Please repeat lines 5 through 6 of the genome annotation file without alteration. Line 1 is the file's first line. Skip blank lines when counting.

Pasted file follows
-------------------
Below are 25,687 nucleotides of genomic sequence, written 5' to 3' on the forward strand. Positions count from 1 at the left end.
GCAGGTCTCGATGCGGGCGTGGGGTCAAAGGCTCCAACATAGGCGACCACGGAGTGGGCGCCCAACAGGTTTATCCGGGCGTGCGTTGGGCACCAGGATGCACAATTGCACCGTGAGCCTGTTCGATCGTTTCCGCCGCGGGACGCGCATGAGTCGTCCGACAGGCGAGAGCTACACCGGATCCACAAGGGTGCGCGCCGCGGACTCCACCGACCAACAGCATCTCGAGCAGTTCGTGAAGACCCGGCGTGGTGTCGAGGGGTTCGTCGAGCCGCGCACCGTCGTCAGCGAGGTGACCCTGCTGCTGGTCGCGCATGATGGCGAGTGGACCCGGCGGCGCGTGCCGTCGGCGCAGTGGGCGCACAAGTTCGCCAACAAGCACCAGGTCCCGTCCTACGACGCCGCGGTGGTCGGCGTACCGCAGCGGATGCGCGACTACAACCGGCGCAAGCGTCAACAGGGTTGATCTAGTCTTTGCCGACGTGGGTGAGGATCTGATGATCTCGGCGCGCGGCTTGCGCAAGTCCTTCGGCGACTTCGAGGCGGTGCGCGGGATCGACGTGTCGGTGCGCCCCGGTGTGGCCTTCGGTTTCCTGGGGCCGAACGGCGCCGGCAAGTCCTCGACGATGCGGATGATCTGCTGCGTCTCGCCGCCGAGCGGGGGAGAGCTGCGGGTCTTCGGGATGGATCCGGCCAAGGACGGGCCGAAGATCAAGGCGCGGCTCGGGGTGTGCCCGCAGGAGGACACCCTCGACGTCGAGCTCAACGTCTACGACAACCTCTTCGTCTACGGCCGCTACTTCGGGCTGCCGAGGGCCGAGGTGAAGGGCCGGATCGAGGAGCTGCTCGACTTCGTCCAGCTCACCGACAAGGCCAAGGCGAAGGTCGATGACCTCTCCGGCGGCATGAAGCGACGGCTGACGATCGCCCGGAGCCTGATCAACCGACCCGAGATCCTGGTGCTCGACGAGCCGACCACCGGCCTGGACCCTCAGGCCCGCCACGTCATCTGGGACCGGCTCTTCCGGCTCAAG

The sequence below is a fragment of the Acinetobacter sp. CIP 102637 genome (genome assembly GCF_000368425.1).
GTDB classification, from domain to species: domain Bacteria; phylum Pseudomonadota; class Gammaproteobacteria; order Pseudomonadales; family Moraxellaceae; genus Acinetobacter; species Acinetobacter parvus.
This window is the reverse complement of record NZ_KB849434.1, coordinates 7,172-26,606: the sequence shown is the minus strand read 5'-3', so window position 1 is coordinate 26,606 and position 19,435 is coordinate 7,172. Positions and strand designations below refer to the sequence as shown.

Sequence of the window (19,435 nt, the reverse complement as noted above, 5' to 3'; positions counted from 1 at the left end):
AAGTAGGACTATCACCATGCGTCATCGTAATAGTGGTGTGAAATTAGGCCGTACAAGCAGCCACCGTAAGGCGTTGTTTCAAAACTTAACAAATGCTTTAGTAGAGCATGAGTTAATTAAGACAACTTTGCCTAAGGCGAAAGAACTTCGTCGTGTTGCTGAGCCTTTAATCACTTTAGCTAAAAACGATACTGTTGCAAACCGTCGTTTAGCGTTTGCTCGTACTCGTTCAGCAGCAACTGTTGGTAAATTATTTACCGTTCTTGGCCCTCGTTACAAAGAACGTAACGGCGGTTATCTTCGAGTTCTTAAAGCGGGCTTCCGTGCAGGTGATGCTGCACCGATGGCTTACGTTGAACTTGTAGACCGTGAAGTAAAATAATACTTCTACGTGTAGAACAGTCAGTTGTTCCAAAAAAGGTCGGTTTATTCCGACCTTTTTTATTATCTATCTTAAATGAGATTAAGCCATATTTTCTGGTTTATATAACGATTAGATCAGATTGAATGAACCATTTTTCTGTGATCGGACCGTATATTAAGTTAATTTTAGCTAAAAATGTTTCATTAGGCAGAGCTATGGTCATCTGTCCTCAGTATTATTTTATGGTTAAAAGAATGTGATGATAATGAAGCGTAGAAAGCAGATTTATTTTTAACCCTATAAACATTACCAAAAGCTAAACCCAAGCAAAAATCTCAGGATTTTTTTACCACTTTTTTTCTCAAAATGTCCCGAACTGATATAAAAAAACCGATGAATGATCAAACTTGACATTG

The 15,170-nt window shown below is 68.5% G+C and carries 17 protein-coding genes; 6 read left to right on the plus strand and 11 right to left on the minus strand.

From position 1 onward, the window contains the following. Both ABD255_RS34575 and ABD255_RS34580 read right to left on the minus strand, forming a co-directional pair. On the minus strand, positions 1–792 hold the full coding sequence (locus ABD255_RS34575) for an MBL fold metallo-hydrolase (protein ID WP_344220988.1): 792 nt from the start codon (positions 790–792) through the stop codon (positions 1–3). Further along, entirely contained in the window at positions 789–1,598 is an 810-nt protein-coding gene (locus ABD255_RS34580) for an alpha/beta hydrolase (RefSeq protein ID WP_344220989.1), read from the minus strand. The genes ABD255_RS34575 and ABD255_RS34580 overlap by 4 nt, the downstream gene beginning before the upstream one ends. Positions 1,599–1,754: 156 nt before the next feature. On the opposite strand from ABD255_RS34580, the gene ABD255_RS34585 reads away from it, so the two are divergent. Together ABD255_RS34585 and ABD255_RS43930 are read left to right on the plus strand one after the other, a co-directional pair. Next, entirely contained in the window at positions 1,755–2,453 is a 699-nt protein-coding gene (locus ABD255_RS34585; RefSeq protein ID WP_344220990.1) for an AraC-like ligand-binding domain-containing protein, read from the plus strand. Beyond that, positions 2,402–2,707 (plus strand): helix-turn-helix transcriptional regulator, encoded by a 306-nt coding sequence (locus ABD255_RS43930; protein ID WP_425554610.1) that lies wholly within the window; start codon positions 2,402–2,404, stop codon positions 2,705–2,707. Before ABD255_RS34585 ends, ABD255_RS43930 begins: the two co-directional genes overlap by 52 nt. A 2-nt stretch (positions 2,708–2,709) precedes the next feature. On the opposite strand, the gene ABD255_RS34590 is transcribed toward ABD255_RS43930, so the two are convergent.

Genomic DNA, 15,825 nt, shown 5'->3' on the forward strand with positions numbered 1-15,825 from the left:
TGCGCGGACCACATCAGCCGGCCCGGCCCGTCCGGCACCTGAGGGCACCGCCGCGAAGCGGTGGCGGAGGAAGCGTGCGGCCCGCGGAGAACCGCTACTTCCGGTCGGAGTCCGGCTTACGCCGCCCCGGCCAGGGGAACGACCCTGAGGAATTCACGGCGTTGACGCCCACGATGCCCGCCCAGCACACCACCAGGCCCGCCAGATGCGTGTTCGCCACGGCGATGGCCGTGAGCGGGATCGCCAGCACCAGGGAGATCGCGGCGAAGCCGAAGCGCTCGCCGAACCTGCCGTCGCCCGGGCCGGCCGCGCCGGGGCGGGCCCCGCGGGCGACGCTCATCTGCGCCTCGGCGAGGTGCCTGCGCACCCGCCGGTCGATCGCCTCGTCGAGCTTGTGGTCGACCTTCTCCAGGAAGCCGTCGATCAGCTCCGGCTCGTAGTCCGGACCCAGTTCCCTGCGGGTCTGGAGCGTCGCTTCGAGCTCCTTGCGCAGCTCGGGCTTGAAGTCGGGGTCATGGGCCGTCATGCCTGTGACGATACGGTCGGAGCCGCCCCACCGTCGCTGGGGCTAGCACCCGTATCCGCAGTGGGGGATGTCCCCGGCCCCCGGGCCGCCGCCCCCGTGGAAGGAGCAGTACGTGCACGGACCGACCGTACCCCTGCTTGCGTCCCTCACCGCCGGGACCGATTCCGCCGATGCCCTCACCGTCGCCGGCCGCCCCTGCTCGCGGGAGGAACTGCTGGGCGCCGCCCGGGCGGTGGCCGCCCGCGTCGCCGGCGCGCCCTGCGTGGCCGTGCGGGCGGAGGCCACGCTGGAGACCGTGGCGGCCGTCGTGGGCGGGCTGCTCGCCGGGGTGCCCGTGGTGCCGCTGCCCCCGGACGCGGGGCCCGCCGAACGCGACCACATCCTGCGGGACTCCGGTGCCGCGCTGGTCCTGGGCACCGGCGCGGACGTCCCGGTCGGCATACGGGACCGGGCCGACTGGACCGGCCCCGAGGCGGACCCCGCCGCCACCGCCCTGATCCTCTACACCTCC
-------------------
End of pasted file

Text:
This window is the reverse complement of record NZ_KB849434.1, coordinates 7,172-26,606: the sequence shown is the minus strand read 5'-3', so window position 1 is coordinate 26,606 and position 19,435 is coordinate 7,172. Positions and strand designations below refer to the sequence as shown.

Sequence of the window (19,435 nt, the reverse complement as noted above, 5' to 3'; positions counted from 1 at the left end):